The first step towards eliminating debt is to look at all areas of your spending and slash the items that aren’t vitally necessary for your survival. You are in survival mode now so you need to think in that manner. Luxuries are off the menu until you are in a position to sleep peacefully at night and not fear the phone ringing thinking it is a debt collector on the line.
This topic right here is one of my very, very favorites to write about. I have a passion for not spending too much money. In fact, it might even borderline as a sickness because sometimes I obsess about the potential of spending a penny that I didn’t have to. For instance, if I forget my coupons, or if an item is cheaper somewhere else that I didn’t know about in my hundreds of hours of research, or if gas is cheaper down the street. It kills me. That reminds me about a post I wrote about a year and a half ago about how efficiency is killing me, brought on because I was paralyzed in the parking lot of the grocery store because I forgot my coupons! See? Sickness.
Day to day spending of ‘petty cash’ adds up to a considerable amount over the course of a year and it could be enough to clear one of your outstanding high interest debts.
Even buying one coffee a day can amount to quite a bit of money at the end of the year. Not only will that reduce part of your debt but you will also be saving interest that you would have been paying on that debt and the compound effect is more significant as time goes by. It is the compound part that you need to keep front of mind. Pay it off early if you can.
Making your own lunch and taking it to work rather than buying it from the shop can also save a lot of money and you might be doing your health a lot of good in the process by eating better food. Shopping at a dent and scratch store can save a ton!
Menu planning and batch cooking your evening meals at home rather than going to takeaways or restaurants is one of the best ways to start slashing your spending.
Maybe you spend a little too much on clothing and you really don’t need to have the latest fashion item when other suitable clothing is still hanging in your closet unused. Shop on eBay!
Are there any places that you could walk to rather than drive the car and save money in gas? And if you have to use gas are you getting it at Costco where it is normally $.10 cheaper than elsewhere? How about fuel rewards if you don’t have a Costco nearby? Be sure to use the GasBuddy mobile app to find the cheapest gas too.
– Pablo Picasso
Shopping at a dollar store is a good way to save money, but just be aware that not everything in a dollar store is a good deal. Save bigger purchases for the holiday deals. Buy college textbooks online rather than the school bookstore, and when the semester is over turn around and resell them online to finance the next semester’s books.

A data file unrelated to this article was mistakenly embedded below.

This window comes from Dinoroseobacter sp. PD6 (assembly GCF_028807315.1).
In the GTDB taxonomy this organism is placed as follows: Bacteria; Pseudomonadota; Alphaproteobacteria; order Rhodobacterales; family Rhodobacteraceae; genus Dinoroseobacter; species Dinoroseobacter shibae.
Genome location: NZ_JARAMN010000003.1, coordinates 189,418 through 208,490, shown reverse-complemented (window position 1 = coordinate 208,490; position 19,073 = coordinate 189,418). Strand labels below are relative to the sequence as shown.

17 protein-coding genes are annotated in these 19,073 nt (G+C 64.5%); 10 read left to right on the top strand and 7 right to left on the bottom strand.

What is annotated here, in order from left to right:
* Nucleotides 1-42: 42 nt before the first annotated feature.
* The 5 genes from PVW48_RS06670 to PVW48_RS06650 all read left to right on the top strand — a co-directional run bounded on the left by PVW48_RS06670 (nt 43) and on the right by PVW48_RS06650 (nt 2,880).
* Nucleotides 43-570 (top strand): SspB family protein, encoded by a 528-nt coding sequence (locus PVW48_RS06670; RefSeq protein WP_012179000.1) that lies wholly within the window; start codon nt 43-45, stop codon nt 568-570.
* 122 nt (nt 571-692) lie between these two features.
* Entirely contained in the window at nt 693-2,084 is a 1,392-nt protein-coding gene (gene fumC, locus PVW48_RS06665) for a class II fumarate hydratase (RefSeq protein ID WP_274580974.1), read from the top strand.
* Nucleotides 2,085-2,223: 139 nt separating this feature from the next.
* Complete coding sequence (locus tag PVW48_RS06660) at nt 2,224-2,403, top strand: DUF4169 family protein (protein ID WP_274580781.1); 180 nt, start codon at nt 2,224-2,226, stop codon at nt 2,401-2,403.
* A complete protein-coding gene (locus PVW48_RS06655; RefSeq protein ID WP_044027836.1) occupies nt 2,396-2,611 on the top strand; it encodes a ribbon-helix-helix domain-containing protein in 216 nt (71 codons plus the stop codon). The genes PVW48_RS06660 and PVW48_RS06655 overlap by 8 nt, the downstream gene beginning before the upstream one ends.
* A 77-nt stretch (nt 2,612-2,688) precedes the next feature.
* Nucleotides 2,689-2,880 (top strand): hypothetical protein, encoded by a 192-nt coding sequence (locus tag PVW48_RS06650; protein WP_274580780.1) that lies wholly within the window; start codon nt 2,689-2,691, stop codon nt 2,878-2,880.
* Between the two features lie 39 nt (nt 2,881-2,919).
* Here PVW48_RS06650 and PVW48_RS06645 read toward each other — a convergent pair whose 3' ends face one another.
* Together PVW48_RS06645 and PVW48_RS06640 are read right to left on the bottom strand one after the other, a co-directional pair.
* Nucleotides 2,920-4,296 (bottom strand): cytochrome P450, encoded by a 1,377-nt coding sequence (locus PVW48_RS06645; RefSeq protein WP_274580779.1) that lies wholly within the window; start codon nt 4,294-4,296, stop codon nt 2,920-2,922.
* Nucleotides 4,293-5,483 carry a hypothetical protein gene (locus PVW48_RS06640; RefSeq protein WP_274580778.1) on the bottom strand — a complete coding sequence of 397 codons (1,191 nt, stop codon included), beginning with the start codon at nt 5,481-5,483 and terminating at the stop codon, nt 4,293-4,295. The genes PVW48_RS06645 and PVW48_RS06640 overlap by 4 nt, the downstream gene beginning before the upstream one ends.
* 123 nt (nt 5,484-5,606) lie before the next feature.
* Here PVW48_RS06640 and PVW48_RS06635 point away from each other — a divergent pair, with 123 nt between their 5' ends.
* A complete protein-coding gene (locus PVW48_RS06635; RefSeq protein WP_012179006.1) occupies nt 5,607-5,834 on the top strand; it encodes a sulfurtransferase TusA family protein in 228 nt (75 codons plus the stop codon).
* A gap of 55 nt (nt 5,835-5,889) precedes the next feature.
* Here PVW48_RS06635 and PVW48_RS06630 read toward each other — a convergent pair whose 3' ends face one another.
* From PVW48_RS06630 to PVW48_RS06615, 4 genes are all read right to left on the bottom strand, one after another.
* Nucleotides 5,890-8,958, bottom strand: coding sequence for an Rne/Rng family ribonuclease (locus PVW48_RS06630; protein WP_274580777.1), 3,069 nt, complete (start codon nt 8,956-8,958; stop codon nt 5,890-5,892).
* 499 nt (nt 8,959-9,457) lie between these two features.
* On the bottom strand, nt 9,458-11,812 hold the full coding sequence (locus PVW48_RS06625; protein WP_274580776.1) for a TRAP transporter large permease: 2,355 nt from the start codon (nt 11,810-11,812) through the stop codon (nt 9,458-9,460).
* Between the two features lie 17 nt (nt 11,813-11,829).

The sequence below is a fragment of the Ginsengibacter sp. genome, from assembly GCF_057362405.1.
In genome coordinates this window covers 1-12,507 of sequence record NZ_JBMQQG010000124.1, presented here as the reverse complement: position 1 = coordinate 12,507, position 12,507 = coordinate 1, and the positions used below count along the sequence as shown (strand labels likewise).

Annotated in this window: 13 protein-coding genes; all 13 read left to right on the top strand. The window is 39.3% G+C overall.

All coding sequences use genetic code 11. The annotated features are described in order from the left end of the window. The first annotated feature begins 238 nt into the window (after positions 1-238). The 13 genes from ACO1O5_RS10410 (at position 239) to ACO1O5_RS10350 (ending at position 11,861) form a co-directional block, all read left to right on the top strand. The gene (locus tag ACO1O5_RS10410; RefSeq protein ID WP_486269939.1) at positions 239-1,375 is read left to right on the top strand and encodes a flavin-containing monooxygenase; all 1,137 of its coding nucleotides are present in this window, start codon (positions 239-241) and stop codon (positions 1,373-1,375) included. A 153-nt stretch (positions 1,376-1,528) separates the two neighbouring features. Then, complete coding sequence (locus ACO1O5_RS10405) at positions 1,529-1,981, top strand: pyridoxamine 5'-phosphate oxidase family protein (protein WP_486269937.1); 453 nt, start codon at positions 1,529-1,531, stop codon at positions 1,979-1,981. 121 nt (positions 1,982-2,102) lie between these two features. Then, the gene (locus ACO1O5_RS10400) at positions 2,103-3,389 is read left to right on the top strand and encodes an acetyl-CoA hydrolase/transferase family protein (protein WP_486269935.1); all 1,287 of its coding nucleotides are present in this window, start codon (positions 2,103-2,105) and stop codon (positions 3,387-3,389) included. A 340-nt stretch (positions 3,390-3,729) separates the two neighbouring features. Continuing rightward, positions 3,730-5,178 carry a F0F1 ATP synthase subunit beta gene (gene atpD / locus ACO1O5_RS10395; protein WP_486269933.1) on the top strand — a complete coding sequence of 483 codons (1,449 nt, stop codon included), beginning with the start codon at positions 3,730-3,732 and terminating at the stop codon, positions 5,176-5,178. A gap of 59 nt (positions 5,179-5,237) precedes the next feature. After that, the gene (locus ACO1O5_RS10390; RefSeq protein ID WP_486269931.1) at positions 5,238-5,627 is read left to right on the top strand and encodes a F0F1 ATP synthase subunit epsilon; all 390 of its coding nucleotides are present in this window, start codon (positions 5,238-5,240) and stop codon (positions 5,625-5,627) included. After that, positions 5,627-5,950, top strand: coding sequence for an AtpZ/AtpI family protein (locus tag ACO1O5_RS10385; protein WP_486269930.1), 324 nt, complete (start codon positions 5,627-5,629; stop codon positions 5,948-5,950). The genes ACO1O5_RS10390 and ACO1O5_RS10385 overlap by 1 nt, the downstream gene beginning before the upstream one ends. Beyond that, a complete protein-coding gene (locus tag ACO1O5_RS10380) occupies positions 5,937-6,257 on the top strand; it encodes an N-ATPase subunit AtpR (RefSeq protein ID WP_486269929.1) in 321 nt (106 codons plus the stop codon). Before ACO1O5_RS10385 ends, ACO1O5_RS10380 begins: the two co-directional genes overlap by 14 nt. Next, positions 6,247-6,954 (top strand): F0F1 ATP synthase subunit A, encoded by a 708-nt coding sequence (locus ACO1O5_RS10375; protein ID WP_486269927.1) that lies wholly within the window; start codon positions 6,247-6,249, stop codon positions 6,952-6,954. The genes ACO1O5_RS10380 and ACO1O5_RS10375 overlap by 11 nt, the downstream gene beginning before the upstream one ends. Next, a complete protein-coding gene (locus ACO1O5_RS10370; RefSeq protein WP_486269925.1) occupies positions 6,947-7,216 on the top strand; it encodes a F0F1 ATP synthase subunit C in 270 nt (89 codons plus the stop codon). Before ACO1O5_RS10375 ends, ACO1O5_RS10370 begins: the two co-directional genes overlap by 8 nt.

Prepare a shopping list before you go shopping for groceries and make sure you stick to that list rather than buying anything that catches your eye while you are in the grocery store. Steer clear of the impulse buys, unless it is part of an entire meal that you have planned out. Above all, use coupons especially when you are grocery shopping because it is probably the only area where you can save hundreds easily.
There is a way in almost all areas of life where it can be easy to slash your spending without impacting your lifestyle all that much. It is these little drains on your income that happen on a regular basis that are responsible for much of your debt today.
It is the little things that you don’t even notice that you are spending money on before it’s too late. But you do notice the debt that accumulates because creditors are knocking on your door asking for repayment, right?
Write down every dollar that you spend for the week and then add that spending up to see just how much money you waste without even thinking twice. Add this to your budget and then work towards slashing as many areas of spending as possible.
Disclaimer: I am not a financial professional and don’t play one on tv. The information provided on Single Mom on a Budget.com is my own opinion and should not be construed as fact or advice, and you follow it at your own risk. You are responsible for your own personal finances and should not rely on this site to make the final decision for you. This blog is my means of communicating my experiences to you and to prompt you to think and consider your own situation, but you are 100% responsible for any actions you take. Always consult an attorney or tax professional regarding your specific legal or tax situation.